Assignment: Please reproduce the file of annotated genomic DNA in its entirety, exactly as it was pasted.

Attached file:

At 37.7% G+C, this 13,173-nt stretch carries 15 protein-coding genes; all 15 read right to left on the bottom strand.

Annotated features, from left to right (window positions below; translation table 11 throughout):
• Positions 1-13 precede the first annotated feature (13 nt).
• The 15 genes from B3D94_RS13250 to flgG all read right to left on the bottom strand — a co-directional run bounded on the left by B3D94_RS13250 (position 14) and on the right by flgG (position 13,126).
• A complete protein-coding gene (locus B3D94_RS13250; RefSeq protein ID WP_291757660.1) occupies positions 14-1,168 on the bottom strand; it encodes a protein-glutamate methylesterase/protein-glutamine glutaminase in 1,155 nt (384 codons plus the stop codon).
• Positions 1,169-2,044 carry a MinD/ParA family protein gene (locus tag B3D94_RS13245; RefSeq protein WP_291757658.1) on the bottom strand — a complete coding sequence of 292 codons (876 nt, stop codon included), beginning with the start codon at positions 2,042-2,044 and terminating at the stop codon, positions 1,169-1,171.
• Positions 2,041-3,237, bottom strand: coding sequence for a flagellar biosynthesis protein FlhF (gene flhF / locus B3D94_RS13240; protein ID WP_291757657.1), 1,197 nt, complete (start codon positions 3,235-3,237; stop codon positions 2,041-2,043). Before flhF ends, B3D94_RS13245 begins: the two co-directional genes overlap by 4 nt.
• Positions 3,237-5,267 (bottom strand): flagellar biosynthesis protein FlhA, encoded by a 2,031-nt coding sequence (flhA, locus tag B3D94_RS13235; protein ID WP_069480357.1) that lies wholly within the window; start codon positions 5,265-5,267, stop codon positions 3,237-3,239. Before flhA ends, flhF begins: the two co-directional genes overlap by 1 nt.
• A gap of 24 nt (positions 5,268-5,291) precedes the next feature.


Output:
At 37.7% G+C, this 13,173-nt stretch carries 15 protein-coding genes; all 15 read right to left on the bottom strand.

Annotated features, from left to right (window positions below; translation table 11 throughout):
• Positions 1-13 precede the first annotated feature (13 nt).
• The 15 genes from B3D94_RS13250 to flgG all read right to left on the bottom strand — a co-directional run bounded on the left by B3D94_RS13250 (position 14) and on the right by flgG (position 13,126).
• A complete protein-coding gene (locus B3D94_RS13250; RefSeq protein ID WP_291757660.1) occupies positions 14-1,168 on the bottom strand; it encodes a protein-glutamate methylesterase/protein-glutamine glutaminase in 1,155 nt (384 codons plus the stop codon).
• Positions 1,169-2,044 carry a MinD/ParA family protein gene (locus tag B3D94_RS13245; RefSeq protein WP_291757658.1) on the bottom strand — a complete coding sequence of 292 codons (876 nt, stop codon included), beginning with the start codon at positions 2,042-2,044 and terminating at the stop codon, positions 1,169-1,171.
• Positions 2,041-3,237, bottom strand: coding sequence for a flagellar biosynthesis protein FlhF (gene flhF / locus B3D94_RS13240; protein ID WP_291757657.1), 1,197 nt, complete (start codon positions 3,235-3,237; stop codon positions 2,041-2,043). Before flhF ends, B3D94_RS13245 begins: the two co-directional genes overlap by 4 nt.
• Positions 3,237-5,267 (bottom strand): flagellar biosynthesis protein FlhA, encoded by a 2,031-nt coding sequence (flhA, locus tag B3D94_RS13235; protein ID WP_069480357.1) that lies wholly within the window; start codon positions 5,265-5,267, stop codon positions 3,237-3,239. Before flhA ends, flhF begins: the two co-directional genes overlap by 1 nt.
• A gap of 24 nt (positions 5,268-5,291) precedes the next feature.